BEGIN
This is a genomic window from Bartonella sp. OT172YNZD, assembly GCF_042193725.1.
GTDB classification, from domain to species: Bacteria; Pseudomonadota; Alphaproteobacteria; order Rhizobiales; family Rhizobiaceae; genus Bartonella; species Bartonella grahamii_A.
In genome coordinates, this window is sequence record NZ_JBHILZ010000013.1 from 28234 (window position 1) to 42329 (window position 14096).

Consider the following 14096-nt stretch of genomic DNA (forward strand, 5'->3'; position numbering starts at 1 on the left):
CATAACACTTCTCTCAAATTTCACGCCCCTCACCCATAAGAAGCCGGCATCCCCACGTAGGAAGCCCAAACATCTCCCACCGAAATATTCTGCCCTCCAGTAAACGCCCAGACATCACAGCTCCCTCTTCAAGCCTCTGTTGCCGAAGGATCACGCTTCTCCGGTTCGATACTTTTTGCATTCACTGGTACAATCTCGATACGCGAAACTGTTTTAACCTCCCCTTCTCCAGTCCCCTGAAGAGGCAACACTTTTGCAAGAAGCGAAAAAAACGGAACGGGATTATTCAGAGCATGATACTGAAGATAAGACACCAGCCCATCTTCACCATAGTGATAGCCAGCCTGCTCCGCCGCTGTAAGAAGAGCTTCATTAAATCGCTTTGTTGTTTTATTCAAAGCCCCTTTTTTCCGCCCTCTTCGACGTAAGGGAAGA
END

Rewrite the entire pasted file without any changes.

This is a genomic window from Bartonella sp. OT172YNZD, assembly GCF_042193725.1.
GTDB classification, from domain to species: Bacteria; Pseudomonadota; Alphaproteobacteria; order Rhizobiales; family Rhizobiaceae; genus Bartonella; species Bartonella grahamii_A.
In genome coordinates, this window is sequence record NZ_JBHILZ010000013.1 from 28234 (window position 1) to 42329 (window position 14096).

Consider the following 14096-nt stretch of genomic DNA (forward strand, 5'->3'; position numbering starts at 1 on the left):
CATAACACTTCTCTCAAATTTCACGCCCCTCACCCATAAGAAGCCGGCATCCCCACGTAGGAAGCCCAAACATCTCCCACCGAAATATTCTGCCCTCCAGTAAACGCCCAGACATCACAGCTCCCTCTTCAAGCCTCTGTTGCCGAAGGATCACGCTTCTCCGGTTCGATACTTTTTGCATTCACTGGTACAATCTCGATACGCGAAACTGTTTTAACCTCCCCTTCTCCAGTCCCCTGAAGAGGCAACACTTTTGCAAGAAGCGAAAAAAACGGAACGGGATTATTCAGAGCATGATACTGAAGATAAGACACCAGCCCATCTTCACCATAGTGATAGCCAGCCTGCTCCGCCGCTGTAAGAAGAGCTTCATTAAATCGCTTTGTTGTTTTATTCAAAGCCCCTTTTTTCCGCCCTCTTCGACGTAAGGGAAGA